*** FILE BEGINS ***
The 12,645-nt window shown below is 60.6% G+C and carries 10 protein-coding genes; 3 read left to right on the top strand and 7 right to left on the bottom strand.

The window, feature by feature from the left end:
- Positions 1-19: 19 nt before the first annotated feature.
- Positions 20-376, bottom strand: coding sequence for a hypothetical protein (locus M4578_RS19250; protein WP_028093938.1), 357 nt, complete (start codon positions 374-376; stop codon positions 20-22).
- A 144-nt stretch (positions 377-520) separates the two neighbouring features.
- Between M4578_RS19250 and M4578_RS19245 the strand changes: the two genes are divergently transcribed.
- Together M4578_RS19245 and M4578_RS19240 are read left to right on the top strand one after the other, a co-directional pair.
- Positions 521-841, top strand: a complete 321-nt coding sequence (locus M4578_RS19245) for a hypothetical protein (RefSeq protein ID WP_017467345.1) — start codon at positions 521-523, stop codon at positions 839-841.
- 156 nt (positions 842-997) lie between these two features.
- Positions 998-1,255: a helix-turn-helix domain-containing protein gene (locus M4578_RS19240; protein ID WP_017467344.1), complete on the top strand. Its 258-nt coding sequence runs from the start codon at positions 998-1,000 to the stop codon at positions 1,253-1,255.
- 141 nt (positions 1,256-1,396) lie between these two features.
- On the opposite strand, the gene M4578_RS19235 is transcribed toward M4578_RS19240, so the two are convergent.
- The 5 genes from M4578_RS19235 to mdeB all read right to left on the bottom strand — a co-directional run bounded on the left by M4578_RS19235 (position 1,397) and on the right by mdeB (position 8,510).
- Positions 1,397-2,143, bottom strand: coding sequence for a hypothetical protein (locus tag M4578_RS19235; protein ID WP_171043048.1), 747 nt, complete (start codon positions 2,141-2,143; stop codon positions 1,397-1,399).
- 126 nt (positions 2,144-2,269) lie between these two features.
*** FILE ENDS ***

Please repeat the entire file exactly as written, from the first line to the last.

The 12,645-nt window shown below is 60.6% G+C and carries 10 protein-coding genes; 3 read left to right on the top strand and 7 right to left on the bottom strand.

The window, feature by feature from the left end:
- Positions 1-19: 19 nt before the first annotated feature.
- Positions 20-376, bottom strand: coding sequence for a hypothetical protein (locus M4578_RS19250; protein WP_028093938.1), 357 nt, complete (start codon positions 374-376; stop codon positions 20-22).
- A 144-nt stretch (positions 377-520) separates the two neighbouring features.
- Between M4578_RS19250 and M4578_RS19245 the strand changes: the two genes are divergently transcribed.
- Together M4578_RS19245 and M4578_RS19240 are read left to right on the top strand one after the other, a co-directional pair.
- Positions 521-841, top strand: a complete 321-nt coding sequence (locus M4578_RS19245) for a hypothetical protein (RefSeq protein ID WP_017467345.1) — start codon at positions 521-523, stop codon at positions 839-841.
- 156 nt (positions 842-997) lie between these two features.
- Positions 998-1,255: a helix-turn-helix domain-containing protein gene (locus M4578_RS19240; protein ID WP_017467344.1), complete on the top strand. Its 258-nt coding sequence runs from the start codon at positions 998-1,000 to the stop codon at positions 1,253-1,255.
- 141 nt (positions 1,256-1,396) lie between these two features.
- On the opposite strand, the gene M4578_RS19235 is transcribed toward M4578_RS19240, so the two are convergent.
- The 5 genes from M4578_RS19235 to mdeB all read right to left on the bottom strand — a co-directional run bounded on the left by M4578_RS19235 (position 1,397) and on the right by mdeB (position 8,510).
- Positions 1,397-2,143, bottom strand: coding sequence for a hypothetical protein (locus tag M4578_RS19235; protein ID WP_171043048.1), 747 nt, complete (start codon positions 2,141-2,143; stop codon positions 1,397-1,399).
- 126 nt (positions 2,144-2,269) lie between these two features.